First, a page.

Retailers shift their ad spending from TV, radio and print ads to digital ads.
The web presents challenges for any retailer, including retailers of housewares and home furnishings. When shoppers can’t sit on a chair or feel the heft of a crystal goblet, some measures of what communicates product quality are missing from the shopping equation. The category’s smart online retailers navigate such issues, while leveraging the channel for what it can uniquely contribute.
Internet Retailer Best of the Web 2006
The web presents challenges for any retailer, including retailers of housewares and home furnishings. When shoppers can’t sit on a chair or feel the heft of a crystal goblet, some measures of what communicates product quality are missing from the shopping equation.
The category’s smart online retailers navigate such issues, while leveraging the channel for what it can uniquely contribute. The web sites of Waterford/Wedgwood are helping to deliver the message that the two venerable brands are upping their relevance to the contemporary home with new designs and product lines. Waterford shares the growth it’s driving online with a strategy that drives customers online for some products and to retailers for others.
Furniture.com also shares growth with retailers, providing its expertise online to the retail partners who stock in store the same items shoppers can research and buy on its site. The cooperation improves both the online experience and fulfillment for customers. At Wisteria.com, the web provides a broader reach and a different customer for the company’s distinctive home décor products, while preserving the unique voice that distinguishes the catalog.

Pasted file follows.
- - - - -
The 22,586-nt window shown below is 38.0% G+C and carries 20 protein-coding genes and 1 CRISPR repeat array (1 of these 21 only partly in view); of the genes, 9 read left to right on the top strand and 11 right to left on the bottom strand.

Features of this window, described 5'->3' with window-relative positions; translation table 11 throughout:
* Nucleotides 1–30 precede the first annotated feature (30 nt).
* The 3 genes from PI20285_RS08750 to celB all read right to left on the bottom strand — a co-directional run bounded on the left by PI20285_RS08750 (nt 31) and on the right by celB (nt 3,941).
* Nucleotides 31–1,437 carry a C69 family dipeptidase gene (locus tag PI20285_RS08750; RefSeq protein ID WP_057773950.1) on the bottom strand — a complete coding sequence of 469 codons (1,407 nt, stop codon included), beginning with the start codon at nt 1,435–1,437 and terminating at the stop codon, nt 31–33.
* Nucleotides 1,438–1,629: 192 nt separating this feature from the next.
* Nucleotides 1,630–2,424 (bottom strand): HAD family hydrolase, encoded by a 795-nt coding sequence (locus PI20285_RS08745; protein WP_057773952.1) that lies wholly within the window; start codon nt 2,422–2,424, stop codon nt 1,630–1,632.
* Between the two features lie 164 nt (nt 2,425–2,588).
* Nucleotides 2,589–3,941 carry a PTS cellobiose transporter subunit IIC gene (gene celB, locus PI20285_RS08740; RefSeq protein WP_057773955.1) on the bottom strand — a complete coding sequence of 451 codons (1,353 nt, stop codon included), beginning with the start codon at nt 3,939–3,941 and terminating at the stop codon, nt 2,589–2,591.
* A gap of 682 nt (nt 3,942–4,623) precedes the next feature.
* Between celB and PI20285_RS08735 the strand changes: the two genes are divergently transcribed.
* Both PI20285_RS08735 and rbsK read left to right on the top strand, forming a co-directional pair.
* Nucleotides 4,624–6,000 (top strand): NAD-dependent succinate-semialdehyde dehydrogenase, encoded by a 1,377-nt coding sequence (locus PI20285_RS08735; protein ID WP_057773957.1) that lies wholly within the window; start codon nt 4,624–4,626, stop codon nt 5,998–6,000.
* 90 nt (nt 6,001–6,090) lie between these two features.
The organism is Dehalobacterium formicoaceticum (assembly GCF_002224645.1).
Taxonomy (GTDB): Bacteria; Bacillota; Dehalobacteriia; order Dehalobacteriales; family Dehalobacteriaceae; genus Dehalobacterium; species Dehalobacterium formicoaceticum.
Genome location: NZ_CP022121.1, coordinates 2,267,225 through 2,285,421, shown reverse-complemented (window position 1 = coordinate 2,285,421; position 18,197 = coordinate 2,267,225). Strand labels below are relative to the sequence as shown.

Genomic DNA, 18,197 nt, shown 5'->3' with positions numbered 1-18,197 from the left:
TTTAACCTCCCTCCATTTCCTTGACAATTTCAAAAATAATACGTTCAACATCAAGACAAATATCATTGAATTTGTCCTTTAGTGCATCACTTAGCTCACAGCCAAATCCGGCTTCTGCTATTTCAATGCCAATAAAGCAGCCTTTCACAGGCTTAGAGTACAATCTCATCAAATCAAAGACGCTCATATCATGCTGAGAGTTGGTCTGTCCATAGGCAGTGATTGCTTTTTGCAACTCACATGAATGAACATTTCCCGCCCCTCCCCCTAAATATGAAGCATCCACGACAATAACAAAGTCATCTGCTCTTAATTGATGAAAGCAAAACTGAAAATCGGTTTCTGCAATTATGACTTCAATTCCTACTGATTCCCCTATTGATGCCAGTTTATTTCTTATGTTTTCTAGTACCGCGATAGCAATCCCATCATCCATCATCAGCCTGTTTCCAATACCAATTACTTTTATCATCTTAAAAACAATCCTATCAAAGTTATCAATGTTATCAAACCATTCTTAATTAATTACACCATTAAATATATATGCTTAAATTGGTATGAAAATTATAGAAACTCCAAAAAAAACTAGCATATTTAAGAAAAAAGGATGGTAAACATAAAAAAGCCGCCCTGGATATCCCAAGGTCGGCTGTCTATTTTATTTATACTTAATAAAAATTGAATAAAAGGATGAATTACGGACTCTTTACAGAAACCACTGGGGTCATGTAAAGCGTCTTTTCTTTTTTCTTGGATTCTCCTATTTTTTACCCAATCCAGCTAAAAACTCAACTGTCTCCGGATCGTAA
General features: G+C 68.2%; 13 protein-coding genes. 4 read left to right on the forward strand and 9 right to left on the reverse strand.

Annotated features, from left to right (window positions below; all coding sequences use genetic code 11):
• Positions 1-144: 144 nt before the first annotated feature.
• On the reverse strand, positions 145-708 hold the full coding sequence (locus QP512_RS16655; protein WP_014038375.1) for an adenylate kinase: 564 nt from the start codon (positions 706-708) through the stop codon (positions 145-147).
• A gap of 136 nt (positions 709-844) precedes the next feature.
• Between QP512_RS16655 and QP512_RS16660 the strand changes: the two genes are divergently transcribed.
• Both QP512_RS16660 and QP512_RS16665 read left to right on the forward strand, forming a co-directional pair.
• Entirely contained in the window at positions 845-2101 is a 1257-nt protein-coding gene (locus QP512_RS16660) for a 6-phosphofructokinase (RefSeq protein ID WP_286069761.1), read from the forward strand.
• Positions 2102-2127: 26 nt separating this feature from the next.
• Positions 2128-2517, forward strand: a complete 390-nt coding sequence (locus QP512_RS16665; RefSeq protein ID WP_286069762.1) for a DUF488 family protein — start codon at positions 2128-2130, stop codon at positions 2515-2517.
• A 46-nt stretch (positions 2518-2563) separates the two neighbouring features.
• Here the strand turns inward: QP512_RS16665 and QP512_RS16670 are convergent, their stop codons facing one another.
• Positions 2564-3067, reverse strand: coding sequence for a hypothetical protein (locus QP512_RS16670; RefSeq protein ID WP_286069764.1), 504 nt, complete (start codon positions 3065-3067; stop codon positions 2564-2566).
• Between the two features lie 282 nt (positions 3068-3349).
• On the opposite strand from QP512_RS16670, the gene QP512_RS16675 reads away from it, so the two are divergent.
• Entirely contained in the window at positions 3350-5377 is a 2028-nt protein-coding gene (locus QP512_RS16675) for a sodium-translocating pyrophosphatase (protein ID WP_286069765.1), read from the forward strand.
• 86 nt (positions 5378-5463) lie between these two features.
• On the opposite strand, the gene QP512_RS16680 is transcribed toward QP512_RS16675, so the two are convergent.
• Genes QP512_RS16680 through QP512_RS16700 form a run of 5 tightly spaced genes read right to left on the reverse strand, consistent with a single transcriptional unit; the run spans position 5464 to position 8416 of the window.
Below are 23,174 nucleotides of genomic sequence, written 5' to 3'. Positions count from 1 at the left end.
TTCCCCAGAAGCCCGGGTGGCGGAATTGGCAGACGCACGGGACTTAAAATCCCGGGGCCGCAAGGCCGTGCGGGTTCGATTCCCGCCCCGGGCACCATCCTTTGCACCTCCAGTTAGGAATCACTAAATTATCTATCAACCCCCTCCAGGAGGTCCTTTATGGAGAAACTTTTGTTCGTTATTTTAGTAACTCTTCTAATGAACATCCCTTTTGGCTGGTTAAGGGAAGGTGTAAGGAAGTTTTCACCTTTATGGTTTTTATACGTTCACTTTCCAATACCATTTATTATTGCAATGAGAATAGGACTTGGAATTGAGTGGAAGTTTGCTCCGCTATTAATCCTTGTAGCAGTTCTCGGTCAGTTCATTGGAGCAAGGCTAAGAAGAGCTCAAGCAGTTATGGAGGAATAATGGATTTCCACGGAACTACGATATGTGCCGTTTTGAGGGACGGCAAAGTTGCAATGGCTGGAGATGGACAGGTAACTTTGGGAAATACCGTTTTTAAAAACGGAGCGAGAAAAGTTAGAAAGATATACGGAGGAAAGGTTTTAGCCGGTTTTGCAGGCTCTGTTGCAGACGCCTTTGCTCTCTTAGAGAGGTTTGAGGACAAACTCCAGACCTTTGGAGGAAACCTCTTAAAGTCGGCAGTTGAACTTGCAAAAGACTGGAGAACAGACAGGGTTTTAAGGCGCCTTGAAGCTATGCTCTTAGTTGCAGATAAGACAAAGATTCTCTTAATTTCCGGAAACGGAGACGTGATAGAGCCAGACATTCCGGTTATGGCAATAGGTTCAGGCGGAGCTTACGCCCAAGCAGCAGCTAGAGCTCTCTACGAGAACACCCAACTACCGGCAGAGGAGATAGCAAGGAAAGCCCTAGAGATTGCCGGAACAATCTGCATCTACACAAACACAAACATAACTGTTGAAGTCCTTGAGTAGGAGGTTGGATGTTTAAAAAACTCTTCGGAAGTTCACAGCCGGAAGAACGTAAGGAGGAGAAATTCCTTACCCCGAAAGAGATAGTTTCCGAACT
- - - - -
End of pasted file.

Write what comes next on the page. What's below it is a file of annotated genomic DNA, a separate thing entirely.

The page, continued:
The category abounds with retail sites that offer the beautiful and the useful. But as this year’s category winners demonstrate, the formula for online success involves strategy as well as style.
Recognizing that most online furniture retailers are struggling with how to promptly fulfill orders, Furniture.com has overhauled its business model to ensure delivery within days, as opposed to weeks. In doing so, the retailer has reinvented itself, and subsequently put greater distance between itself and its competitors in the online furniture category.
The new plan centers around partnerships with leading furniture retailers that ship direct to customers making purchases through Furniture.com, thus solving a fulfillment problem the company faced early in its existence.
Launched in 1998, Furniture.com went dark in 2000 despite hitting $80 million in annual sales, when a slowing economy severely impacted all furniture retailers. At the time, it looked as though the online furniture category might never rise from the ashes unless it could serve customers better.
Within a year, a group of former employees had found a solution and relaunched Furniture.com. Today, the retailer has relationships with such major furniture stores as Levitz Furniture, which has locations in 11 states, and the RoomStore, with locations in six states. Each retail partner stocks the same items available through Furniture.com. In return, Furniture.com shares its web platform with its retail partners, providing them with their expertise in site design and online merchandising.